From: John De Armond
Subject: Re: converting an rv furnace from LP to nat gas?
Date: Tue, 03 Sep 2002 01:34:47 -0400
On 02 Sep 2002 15:57:59 GMT, email@example.comDieSpam (Marc) wrote:
>THIS IS NOT A DO IT YOURSELF JOB !
>Some facts stated here are true :
>Yes - there are diffrent orifices for Natural gas then propane
>Fact - Natural gas appliances usually run at a lower pressure 3.5" as oppossed
>to 11" or so for propane.
6.0" h2o for natural gas and 11" for propane
>Fact - ( at least with residential equipment - not 100% positive about rv) Most
>gas valves are set either for 1 gas or the other & are not intended to be
>switched between gasses - exceptions would be stoves & clothes dryers - which
>are appliances that can be 'moved'.
Nope. I've never run into a residential or commercial appliance that could
not be easily moved - and I've done dozens, probably hundreds. Many, like
stoves have adjustable orifices and regulators. Others require conversion
kits available from the mfr. The kit typically contains a new (set of)
orifice, a new spring for the internal regulator or a spring spacer and a new
>Fact - Air shutters ( if equipped ) will have to be reset for the fuel switch
BFD. 30 second job.
>For safety - this is 1 operation best left to a pro.
This post is an example of why "pros" (defined as anyone who straps on a work
uniform with his name over his pocket) get it wrong as often as not.
The reason why converting an RV furnace from propane to NG is very simple -
the appliance is approved only for use in RVs and RVs use propane. Since
there is no market for a natural gas conversion, the kits are not available in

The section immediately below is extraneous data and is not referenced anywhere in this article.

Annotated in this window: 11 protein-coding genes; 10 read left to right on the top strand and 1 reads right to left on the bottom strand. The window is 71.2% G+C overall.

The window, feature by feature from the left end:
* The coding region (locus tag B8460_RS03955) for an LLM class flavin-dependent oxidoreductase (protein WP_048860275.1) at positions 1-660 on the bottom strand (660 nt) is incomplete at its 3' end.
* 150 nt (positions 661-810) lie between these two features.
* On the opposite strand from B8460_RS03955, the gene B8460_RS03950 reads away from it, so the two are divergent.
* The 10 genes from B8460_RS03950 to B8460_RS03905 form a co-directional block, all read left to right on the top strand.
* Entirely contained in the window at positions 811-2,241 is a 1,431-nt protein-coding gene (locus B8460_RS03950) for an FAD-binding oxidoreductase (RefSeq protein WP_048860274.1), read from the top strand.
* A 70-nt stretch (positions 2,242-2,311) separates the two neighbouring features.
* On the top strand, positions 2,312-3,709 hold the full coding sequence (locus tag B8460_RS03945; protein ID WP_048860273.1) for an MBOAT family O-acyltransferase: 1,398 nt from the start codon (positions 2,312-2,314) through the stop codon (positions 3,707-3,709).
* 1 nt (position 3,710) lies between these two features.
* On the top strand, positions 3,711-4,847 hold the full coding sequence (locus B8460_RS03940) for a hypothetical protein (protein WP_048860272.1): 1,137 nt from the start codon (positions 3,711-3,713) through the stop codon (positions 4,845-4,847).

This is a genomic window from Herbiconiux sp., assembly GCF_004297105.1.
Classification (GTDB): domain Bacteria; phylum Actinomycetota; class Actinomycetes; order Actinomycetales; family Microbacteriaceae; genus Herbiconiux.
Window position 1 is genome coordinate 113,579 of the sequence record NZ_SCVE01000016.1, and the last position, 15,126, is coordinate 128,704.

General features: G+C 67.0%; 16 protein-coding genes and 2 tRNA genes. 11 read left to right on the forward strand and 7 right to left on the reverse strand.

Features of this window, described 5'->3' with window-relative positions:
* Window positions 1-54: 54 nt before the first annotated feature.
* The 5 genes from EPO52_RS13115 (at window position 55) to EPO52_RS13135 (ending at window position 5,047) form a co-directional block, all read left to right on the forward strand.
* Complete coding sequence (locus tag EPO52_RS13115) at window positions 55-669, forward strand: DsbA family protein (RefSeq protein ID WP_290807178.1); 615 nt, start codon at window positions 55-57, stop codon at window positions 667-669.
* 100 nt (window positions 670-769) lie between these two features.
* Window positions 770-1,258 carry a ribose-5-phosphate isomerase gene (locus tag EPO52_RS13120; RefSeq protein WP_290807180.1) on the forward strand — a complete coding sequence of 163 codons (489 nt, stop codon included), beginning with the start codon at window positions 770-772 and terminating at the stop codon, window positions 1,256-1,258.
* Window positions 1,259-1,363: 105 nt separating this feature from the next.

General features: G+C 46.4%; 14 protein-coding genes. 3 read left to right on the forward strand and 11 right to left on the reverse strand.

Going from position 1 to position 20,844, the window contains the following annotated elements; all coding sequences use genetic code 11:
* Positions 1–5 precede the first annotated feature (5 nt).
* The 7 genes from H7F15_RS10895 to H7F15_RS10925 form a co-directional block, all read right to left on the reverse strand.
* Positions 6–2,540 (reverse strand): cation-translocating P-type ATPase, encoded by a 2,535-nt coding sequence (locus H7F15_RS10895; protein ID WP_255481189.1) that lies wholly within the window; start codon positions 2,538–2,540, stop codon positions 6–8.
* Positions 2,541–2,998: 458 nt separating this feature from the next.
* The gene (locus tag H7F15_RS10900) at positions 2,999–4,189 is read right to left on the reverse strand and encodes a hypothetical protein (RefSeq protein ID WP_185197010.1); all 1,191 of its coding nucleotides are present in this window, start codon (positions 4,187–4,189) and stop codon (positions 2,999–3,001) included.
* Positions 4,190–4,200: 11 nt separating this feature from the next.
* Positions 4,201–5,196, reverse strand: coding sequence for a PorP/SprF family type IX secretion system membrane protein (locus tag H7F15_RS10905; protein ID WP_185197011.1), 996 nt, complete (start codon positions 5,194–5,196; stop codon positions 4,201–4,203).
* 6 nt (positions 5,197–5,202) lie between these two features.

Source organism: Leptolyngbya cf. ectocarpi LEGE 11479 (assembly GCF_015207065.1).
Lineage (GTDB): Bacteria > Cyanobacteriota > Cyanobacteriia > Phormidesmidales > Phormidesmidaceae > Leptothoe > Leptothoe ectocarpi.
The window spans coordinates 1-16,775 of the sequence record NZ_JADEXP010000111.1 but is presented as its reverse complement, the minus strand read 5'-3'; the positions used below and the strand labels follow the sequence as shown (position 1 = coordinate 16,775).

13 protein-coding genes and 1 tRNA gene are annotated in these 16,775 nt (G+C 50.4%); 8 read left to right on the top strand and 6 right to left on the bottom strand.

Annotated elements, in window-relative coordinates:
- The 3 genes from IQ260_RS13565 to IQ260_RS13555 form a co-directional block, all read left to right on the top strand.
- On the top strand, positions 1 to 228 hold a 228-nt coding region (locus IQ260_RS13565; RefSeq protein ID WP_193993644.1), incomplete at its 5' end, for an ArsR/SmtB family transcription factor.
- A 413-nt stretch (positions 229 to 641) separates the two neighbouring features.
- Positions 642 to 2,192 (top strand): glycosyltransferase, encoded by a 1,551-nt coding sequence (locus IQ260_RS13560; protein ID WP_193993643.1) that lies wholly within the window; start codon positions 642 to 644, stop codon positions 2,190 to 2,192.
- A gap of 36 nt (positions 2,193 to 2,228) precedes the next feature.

Now one CAN do the conversion manually. I've done several. This involves
retuning the built-in regulator, if it exists, by changing springs or removing
spacers as the case may be, and drilling the orifice. A set of orifice drills
and reamers are necessary - probably available from MSC or whatnot. I've had
mine so long I forget where I got 'em.
The procedure is fairly simple - ream the orifice until the blue flame with
the proper A/F mix is approximately the same height as it was on propane.
It's easy to go too far. The fire will burn OK but there is a risk of burning
out the heat exchanger or exceeding the surface temperature spec for the
furnace. If you go too far, simply solder or epoxy up the orifice hole and
This works best with pilotless ignition systems, as the tiny pilot orifice is
effectively impossible to drill. A new NG pilot assembly could be purchased
Frankly, for an RV I wouldn't fool with all this trouble. I'd either install
an external mobile home furnace/AC or use nonvented gas or electric heaters.
A small mobile home AC/furnace is probably the best solution.
From: John De Armond
Subject: Re: Natural gas to LPG
Date: Sun, 08 Jun 2008 01:49:41 -0400
On Fri, 06 Jun 2008 12:01:07 -0500, Art Todesco <firstname.lastname@example.org> wrote:
>> You have an idiot for a neighbor, does he like paying for gas that
>> he's not burning? What he does burn it probably not as evvective as it
>> could be since the carbon deposit is insulating the inside of the heat
>> exchanger. Most appliances require an orfice change while some you
>> can just screw the orifice in or out depending upon the change. ( This
>> is mostly for gas stoves.
>I agree 100% .... but when you have
>financial problems and gas gets
>turned off, you do what you have to.
True. But "what you have to do" in my book, at least, is to fill the orifice
in with epoxy or solder and drill a smaller hole. It may take a couple of
tries to get it right but once it IS right, the appliance works properly and
economically. In either case, when the gas comes back on, the filler can be
removed with heat to return the appliance back to normal.
I've converted MANY NG burner to propane using just this technique. It's
easier and less hassle than trying to track down the exact model number and
then figuring out where to get the conversion kit.